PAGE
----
I have always loved competitions. Whether you choose to participate or not, the dazzling array of creativity rarely disappoints. And yes, we all love to win, but there can only be a handful of ‘winners’ as one is never really certain just what specific elements on which the judges have placed their critical eyes. It’s usually a parade of the extravagant, involving such varying techniques that preclude most entries from anything a manufacturer would ever consider for the factory.
In my years amongst the doll world glitterati, I have seen some competitions to dazzle and blind your eye. This was clearly the case with Integrity Toys’ Competition – they embraced the concept to include one lucky (and talented) collector into their Design Team. Those of us that enter such competitions do so for the glory, mostly – because prizes are usually simple ribbons or a trophy here or there – but hardly will you ever see a truly significant prize like cash or a brand new car – perchance to dream, I suppose.That’s realistic, but a shame really – imagine the turnout if the prizes were of immense proportions!
Integrity Toys keeps their competition to a minimum, and they don’t mire it with various categories usually reserved for an older company (such as pristine vintage examples of past dolls), but they do offer one hell of a prize: to see your doll manufactured as a part of their collection. This not only brings validity to the designer, it also serves as one major ego trip – telling all the other designers and peers that you are worthy of the honor. Many independent designers have used such competitions as a platform to launch and build a brand. But having your design produced by a leading manufacturer? Priceless…
This type of reward is not new. Other companies have manufactured dolls under the guise of a competition, some with complete disclosure, and some – well, not so much. Tonner for example, avoids them because they are largely a design-driven business that is directly tied to the brand of its lead designer – in this case, Robert Tonner. But even they have partnered with organizations like UFDC to offer manufacture of a design as a prize. Some might think this would be a no-brainer to have as a regular theme – but in the end, if a design is not created under the watchful eye of Tonner, himself – it is not a ‘Tonner’ doll. It makes sense, if you really think about it – though many bruised designer egos eager to work for Tonner have bastardized the truth and reality of the situation to make it seem unfair. It’s his company – he can do what he wants.
I have entered many competitions, and I’ve almost (read – almost) earned a prize in most of my contributions. I love the challenge, and I love the positive attention people give when they like your work. I have been target of significant criticism when I competed dolls during my Tonner years, largely because stupid fools thought I was a designer for Tonner (I was not). Others felt I received special attention because of my professional connection, but I can assure you – permissions were always requested and granted. I took precautions to keep my designs to myself as anonymous judging was usually the forum – and if they didn’t know it was mine, then my work would be judged fairly with others. Well…not all the time…but that wasn’t my fault.
Shug Avery tells Miss Celie in The Color Purple, “’I think it pisses God off if you walk by the color purple in a field somewhere and don’t notice it.” Miss Shug is not referring to vanity – but to the human need to feel affirmation, recognition, and love. Artists suffer trying to capture the attention needed to assure them they are doing good work – and those that profess to not need anyone’s approval is a liar.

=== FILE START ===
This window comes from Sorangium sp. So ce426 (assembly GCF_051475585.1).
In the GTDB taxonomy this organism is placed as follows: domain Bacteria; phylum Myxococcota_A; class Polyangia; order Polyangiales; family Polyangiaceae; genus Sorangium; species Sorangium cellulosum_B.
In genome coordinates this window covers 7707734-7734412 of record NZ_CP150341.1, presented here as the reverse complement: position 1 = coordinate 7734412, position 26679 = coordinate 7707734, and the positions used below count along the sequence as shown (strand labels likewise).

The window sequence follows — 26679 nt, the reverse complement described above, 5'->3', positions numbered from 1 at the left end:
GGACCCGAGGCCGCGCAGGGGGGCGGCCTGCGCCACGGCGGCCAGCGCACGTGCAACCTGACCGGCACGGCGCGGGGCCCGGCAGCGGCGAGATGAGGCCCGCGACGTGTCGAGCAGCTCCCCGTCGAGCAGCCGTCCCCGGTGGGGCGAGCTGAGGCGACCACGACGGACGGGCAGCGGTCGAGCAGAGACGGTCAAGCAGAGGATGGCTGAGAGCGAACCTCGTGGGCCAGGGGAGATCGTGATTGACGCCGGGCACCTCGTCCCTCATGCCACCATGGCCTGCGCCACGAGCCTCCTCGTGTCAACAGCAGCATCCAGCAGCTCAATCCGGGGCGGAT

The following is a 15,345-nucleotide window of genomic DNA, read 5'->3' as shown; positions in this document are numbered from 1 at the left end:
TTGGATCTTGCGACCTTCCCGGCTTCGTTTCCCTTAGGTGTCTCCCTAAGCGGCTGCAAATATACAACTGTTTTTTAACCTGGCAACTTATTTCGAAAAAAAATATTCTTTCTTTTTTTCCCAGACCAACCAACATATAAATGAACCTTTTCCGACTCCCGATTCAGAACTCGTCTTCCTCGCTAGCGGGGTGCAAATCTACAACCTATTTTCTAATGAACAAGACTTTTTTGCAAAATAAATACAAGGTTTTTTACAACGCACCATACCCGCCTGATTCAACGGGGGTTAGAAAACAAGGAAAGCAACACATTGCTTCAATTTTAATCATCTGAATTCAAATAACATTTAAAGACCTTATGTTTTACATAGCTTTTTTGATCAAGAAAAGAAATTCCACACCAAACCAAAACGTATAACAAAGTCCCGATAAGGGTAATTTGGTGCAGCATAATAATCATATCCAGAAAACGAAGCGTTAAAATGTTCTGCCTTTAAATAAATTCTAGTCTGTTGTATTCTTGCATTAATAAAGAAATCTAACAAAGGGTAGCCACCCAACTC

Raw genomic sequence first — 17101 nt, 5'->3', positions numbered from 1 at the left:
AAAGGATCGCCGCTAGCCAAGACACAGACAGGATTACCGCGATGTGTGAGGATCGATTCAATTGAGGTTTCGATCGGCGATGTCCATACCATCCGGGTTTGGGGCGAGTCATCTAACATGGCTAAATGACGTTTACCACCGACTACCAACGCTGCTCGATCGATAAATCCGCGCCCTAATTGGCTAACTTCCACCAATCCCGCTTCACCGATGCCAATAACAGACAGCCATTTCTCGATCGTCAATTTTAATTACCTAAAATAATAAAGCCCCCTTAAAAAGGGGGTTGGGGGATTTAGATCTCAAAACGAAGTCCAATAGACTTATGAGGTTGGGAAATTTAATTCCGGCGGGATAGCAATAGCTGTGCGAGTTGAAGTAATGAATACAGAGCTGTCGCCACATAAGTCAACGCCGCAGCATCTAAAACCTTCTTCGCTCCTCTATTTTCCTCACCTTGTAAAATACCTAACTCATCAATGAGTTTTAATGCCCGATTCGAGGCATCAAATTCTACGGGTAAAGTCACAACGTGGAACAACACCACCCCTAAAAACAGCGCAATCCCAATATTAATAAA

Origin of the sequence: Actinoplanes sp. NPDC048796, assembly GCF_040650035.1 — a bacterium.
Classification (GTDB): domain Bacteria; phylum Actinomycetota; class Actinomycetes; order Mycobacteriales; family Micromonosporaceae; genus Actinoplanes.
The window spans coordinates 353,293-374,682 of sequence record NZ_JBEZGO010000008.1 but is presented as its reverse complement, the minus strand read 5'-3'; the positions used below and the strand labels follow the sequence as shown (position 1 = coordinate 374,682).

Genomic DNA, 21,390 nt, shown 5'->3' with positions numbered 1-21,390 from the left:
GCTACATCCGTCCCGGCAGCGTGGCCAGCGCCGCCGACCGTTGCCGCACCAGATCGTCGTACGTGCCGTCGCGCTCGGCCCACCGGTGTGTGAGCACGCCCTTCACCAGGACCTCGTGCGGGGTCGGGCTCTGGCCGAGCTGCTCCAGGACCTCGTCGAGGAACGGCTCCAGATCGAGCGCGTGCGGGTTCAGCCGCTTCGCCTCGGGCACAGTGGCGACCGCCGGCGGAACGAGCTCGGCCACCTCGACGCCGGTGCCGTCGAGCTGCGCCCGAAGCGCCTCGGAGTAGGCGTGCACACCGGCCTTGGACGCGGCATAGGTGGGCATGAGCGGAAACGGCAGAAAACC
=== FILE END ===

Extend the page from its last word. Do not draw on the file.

There were times that I entered competitions asking specifically that the doll not be judged because the judges were on the Tonner staff – which would be a clear conflict of interest. Participation in these contests is critical to their success – if you have a weak showing, then the following year’s gathering may yield equally disappointing results. So I wanted to show my work as a collector, and enthusiast – rather than an employee of doll maker – to encourage participation, and to show off my work (I am an attention whore, after all – right?).
That is, until one of my dolls in such a competition earned a blue ribbon – and the plastic doll shit hit the miniature fan. It was only a minor controversy, as most people really didn’t care – you see, ribbons can be awarded in multiples – for each deserving entry, there can be more than one blue (1st), red (2nd) or white (3rd) ribbons – so it doesn’t unfairly remove anyone else from the winning sequence. There are times when no blue ribbon is awarded at all – but only red and white, should the judges feel that none truly stood the test of being blue ribbon honorees. So who really cares if I won a blue ribbon while judged anonymously by Tonner employees? Not many, though there were some grumbles…eh, whatever. It was just a cheap poly satin ribbon, for crying out loud.
So it was with great enthusiasm that I, no longer a doll maker employee, could enter a competition with that same old flair and gusto that I had years ago – and this time, as one of the masses. If you’ve never entered a doll design competition, then it is probably difficult at best to describe the thoughts that go through your head before, during and after conception, execution, and judgment. But I’ll do my best to give you a sampling of the process…
The mission was to create two designs, both focusing on early 1960s fashions. I did my research, and not being a big fan of the 60s, I found myself truly challenged. The first inspiration came from an image of a simple day dress – one I could glam up. I already had fabrics in mind, but the pattern drafting would hit me in one of my weaker skill sets – so it was off to the muslin bin I ran.
The curved seaming was easy enough to pin and mark – but sewing it presented its own complications. Pinning, basting and keeping opposing curves clean spawned many an expletive in my household, prompting my mother to turn off her hearing aid. But after getting the primary seam layout correct, I was able to refine the lines to make it more like my inspiration. After 5 toiles, I was ready to cut the good stuff.